Driving at night is more of a challenge than many people think. It's also more dangerous.

Why is night driving so dangerous? One obvious answer is darkness. Ninety percent of a driver's reaction depends on vision, and vision is severely limited at night. Depth perception, color recognition, and peripheral vision are compromised after sundown.

Older drivers have even greater difficulties seeing at night. A 50-year-old driver may need twice as much light to see as well as a 30-year old.

Another factor adding danger to night driving is fatigue. Drowsiness makes driving more difficult by dulling concentration and slowing reaction time.

Alcohol is a leading factor in fatal traffic crashes, playing a part in about half of all motor vehicle-related deaths. That makes weekend nights more dangerous. More fatal crashes take place on weekend nights than at any other time in the week.

Fortunately, you can take several effective measures to minimize these after-dark dangers by preparing your car and following special guidelines while you drive.

The National Safety Council recommends the following:

1. Prepare your car for night driving. Clean headlights, taillights, signal lights and windows (inside and out) once a week, more often if necessary.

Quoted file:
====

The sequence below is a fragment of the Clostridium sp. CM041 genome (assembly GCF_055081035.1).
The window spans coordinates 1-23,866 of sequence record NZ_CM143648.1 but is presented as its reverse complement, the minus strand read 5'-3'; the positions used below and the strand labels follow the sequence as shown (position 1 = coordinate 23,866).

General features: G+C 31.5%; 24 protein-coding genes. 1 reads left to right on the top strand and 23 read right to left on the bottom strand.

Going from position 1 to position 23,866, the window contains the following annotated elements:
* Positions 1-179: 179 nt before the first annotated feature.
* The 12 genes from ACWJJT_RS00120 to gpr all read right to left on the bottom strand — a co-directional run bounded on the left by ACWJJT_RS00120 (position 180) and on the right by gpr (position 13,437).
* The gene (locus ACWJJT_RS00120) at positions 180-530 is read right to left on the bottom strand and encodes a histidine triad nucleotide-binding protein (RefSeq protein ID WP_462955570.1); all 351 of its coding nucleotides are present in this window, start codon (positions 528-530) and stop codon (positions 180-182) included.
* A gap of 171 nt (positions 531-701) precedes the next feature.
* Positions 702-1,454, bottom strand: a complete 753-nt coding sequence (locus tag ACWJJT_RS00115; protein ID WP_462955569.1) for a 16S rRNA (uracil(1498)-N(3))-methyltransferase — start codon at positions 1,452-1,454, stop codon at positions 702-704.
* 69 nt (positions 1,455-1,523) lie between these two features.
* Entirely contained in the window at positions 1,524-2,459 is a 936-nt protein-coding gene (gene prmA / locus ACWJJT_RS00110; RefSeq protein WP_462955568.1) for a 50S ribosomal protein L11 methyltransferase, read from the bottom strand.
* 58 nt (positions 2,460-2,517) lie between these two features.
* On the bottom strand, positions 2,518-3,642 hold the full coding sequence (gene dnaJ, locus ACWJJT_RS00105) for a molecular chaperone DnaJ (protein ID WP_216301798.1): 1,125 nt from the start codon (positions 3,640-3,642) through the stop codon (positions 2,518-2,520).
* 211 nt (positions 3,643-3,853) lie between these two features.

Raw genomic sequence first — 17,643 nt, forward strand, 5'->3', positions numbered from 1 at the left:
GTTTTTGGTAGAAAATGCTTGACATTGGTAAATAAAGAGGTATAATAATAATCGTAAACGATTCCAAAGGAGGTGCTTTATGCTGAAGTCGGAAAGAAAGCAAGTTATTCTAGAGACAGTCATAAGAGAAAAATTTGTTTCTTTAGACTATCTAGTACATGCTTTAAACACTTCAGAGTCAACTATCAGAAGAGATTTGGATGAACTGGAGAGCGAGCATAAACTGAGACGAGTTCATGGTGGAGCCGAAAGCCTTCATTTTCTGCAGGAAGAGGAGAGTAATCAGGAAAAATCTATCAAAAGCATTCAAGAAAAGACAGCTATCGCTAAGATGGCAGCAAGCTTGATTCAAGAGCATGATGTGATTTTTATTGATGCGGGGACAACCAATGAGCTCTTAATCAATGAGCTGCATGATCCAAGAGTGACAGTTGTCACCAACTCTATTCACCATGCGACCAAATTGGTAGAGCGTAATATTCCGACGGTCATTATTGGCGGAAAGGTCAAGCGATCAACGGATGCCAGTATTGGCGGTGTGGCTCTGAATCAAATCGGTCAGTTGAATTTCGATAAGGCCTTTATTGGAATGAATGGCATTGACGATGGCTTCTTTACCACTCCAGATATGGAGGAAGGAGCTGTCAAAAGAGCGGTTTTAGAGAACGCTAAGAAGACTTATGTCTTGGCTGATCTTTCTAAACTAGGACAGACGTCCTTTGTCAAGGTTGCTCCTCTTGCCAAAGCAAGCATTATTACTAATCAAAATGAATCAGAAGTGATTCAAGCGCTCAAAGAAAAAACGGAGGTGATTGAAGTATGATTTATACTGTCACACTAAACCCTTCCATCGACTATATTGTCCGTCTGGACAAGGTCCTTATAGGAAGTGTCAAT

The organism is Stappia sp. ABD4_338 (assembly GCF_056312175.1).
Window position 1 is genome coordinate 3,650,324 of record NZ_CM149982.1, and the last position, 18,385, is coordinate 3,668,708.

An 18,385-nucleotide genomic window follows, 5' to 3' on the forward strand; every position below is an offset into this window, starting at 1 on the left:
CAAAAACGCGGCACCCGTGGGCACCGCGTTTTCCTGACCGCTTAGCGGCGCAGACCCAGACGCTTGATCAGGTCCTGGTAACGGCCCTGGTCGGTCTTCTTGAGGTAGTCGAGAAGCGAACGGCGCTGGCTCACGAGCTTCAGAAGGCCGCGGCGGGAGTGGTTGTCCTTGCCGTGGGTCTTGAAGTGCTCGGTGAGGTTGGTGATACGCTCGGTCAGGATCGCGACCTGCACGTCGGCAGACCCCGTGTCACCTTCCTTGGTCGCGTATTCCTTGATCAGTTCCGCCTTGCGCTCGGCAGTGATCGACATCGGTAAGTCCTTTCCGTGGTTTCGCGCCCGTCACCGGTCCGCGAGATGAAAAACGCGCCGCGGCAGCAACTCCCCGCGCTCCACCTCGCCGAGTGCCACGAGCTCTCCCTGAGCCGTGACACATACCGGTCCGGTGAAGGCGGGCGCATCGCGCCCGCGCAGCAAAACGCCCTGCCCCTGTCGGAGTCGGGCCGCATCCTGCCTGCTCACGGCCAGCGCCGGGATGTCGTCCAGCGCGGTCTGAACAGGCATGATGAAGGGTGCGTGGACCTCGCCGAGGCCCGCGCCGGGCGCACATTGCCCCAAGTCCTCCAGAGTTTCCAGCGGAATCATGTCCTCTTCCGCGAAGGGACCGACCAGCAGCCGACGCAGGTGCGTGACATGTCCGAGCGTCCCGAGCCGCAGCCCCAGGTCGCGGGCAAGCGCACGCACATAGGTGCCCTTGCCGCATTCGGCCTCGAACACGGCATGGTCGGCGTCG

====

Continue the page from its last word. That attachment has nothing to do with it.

2. Have your headlights properly aimed. Misaimed headlights blind other drivers and reduce your ability to see the road.

3. Don't drink and drive. Not only does alcohol severely impair your driving ability, it also acts as a depressant. Just one drink can induce fatigue.

4. Avoid smoking when you drive. Smoke's nicotine and carbon monoxide hamper night vision.

5. If there is any doubt, turn your headlights on. Lights will not help you see better in early twilight, but they'll make it easier for other drivers to see you. Being seen is as important as seeing.

6. Reduce your speed and increase your following distances. It is more difficult to judge other vehicle's speeds and distances at night.

7. Don't overdrive your headlights. You should be able to stop inside the illuminated area. If you're not, you are creating a blind crash area in front of your vehicle.

8. When following another vehicle, keep your headlights on low beams so you don't blind the driver ahead of you.

9. If an oncoming vehicle doesn't lower beams from high to low, avoid glare by watching the left edge of the road and using it as a steering guide.

10. Make frequent stops for light snacks and exercise. If you're too tired to drive, stop and get some rest.

11. If you have car trouble, pull off the road as far as possible. Warn approaching traffic at once by setting up reflecting triangles near your vehicle and 300 feet behind it. Turn on flashers and the dome light. Stay off the roadway and get passengers away from the area.

12. Observe night driving safety as soon as the sun goes down. Twilight is one of the most difficult times to drive, because your eyes are constantly changing to adapt to the growing darkness.